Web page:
Author Interviews, Nutrition, Sleep Disorders / 22.04.2016 Interview with: Yingting Cao PhD Candidate Population Research and Outcome Studies School of Medicine, Faculty of Health Sciences The University of Adelaide Freemasons Foundation Centre for Men’s Health What is the background for this study? What are the main findings? Response: As sleep complains have reached a public concern, increasing number studies have investigated it. Most studies focused on the adverse effect of short sleep or poor sleep quality on health but fewer looked it the other way around. Laboratory studies have suggested the potential role of diet in regulating sleep, however, it has not been confirmed in population studies. So, we examined whether dietary factors are associated with sleep in a large cohort of middle-aged and older men in Adelaide, focusing on their sleep, as well as general health including chronic conditions. In this particular paper, we focused on macronutrient intake (we focused on nutrients and food levels in other papers) and sleep. The main finding was that comparing with the lowest 25% fat intake (mean 58g/d), people in the highest 25% of fat intake reported more daytime sleepiness and had increased number of sleep apnea during the night. (more…)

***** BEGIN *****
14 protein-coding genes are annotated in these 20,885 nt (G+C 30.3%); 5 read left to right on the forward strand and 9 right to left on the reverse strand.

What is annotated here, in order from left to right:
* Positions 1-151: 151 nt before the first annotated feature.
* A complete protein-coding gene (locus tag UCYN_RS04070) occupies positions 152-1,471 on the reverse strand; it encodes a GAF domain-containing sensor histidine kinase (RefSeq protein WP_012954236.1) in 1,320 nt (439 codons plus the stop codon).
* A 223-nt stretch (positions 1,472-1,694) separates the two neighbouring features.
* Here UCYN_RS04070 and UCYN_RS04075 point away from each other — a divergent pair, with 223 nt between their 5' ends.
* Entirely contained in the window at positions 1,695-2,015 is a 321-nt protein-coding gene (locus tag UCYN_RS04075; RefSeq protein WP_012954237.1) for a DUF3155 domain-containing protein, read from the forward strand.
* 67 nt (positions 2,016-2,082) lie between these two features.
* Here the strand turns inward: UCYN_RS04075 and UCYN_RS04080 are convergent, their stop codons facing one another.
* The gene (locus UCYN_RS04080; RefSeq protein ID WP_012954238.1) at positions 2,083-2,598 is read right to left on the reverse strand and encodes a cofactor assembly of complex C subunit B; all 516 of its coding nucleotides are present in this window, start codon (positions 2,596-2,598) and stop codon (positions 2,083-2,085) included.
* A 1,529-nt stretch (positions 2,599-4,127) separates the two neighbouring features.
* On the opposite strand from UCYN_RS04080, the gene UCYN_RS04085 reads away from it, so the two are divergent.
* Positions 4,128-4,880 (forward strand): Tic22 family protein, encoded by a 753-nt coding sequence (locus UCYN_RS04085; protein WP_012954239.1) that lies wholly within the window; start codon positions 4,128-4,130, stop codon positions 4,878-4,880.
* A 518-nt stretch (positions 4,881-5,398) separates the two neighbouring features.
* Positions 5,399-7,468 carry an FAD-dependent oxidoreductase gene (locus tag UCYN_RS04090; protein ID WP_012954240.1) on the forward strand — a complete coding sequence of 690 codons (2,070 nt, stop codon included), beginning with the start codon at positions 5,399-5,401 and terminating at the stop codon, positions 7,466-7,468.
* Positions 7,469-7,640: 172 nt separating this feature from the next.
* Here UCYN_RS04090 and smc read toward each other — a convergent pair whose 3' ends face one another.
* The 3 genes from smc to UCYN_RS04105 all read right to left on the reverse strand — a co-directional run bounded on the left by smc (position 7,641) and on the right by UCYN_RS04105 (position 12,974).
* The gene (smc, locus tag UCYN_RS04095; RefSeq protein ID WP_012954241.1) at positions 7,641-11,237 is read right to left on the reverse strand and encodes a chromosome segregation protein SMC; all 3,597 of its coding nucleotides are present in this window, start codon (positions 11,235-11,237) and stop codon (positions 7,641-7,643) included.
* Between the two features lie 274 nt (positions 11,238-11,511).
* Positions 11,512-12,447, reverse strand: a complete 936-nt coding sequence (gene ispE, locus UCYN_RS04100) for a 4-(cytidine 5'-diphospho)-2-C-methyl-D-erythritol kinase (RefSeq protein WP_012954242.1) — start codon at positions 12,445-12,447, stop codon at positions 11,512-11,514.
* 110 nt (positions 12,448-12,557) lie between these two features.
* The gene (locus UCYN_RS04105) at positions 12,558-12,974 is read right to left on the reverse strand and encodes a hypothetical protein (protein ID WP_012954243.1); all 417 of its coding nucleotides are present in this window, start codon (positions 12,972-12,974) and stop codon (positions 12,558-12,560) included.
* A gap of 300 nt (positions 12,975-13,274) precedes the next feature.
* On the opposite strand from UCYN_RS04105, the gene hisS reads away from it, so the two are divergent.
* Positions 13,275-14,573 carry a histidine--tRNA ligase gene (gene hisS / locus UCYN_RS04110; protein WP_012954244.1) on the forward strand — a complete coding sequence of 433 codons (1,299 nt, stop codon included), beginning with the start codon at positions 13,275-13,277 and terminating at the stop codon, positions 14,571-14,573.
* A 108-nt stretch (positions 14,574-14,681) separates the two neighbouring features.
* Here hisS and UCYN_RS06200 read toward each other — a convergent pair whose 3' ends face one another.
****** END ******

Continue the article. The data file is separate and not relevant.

Accidents & Violence, Author Interviews, CDC, Pediatrics, Sleep Disorders / 07.04.2016 Interview with: Anne G. Wheaton, Ph.D. Epidemiologist Centers for Disease Control and Prevention National Center for Chronic Disease Prevention and Health Promotion Division of Population Health Epidemiology and Surveillance Branch Atlanta, GA  30341-3717 What is the background for this study? What are the main findings? Dr. Wheaton: Unintentional injury, mostly from motor vehicle crashes, is the leading cause of death for adolescents. Adolescents who do not get enough sleep are at an increased risk for motor vehicle crashes and other unintentional injury, such as sports injuries and occupational injuries. We evaluated the association between self-reported sleep duration on an average school night and several injury-related risk behaviors (infrequent bicycle helmet use, infrequent seatbelt use, riding with a driver who had been drinking, drinking and driving, and texting while driving) among more than 50 thousand US high school students. The likelihood of each of five injury-related risk behaviors (infrequent bicycle helmet use, infrequent seatbelt use, riding with a driver who had been drinking, drinking and driving, and texting while driving) was significantly higher for students sleeping ≤7 hours on an average school night compared with 9 hours. Infrequent seatbelt use, riding with a drinking driver, and drinking and driving were also more likely for students sleeping ≥10 hours compared to 9 hours on an average school night. Although short and long sleep may simply be associated with other adolescent risk behaviors, insufficient sleep may cause individuals to take more risks and disregard the possibility of negative consequences. However, the study was cross-sectional, meaning the students were asked questions at one time point, so it is not possible to determine if there is a cause and effect association between sleep and these risk behaviors. Insufficient sleep may contribute to injury risk directly by slowing reaction time, impairing ability to pay attention, or causing a driver to fall asleep, but these results provide evidence that some of the increased risk associated with insufficient sleep might be due to engaging in injury-related risk behaviors. (more…)